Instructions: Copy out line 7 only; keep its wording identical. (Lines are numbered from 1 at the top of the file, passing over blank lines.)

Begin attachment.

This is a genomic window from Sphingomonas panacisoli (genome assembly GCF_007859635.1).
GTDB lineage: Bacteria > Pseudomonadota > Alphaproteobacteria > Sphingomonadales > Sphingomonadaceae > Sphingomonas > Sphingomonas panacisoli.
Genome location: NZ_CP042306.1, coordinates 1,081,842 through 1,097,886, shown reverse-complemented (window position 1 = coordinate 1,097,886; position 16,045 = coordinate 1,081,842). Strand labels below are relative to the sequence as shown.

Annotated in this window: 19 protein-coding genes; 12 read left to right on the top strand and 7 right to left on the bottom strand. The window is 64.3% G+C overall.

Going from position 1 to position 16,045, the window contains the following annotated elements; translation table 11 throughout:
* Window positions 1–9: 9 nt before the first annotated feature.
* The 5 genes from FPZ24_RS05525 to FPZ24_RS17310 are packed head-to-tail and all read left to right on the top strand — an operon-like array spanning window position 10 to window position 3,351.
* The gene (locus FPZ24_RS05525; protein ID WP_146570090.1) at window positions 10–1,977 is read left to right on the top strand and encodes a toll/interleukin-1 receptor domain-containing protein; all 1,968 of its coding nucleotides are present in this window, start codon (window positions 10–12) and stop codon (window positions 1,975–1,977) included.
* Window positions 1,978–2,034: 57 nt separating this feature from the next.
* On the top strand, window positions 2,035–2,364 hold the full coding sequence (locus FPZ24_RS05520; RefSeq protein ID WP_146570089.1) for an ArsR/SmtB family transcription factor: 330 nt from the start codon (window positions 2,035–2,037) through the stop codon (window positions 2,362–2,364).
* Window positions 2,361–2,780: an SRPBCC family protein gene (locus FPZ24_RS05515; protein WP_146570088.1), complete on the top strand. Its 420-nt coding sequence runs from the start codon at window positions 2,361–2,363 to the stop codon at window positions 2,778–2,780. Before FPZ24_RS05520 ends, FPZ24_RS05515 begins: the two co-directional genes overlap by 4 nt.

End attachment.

* The 5 genes from FPZ24_RS05525 to FPZ24_RS17310 are packed head-to-tail and all read left to right on the top strand — an operon-like array spanning window position 10 to window position 3,351.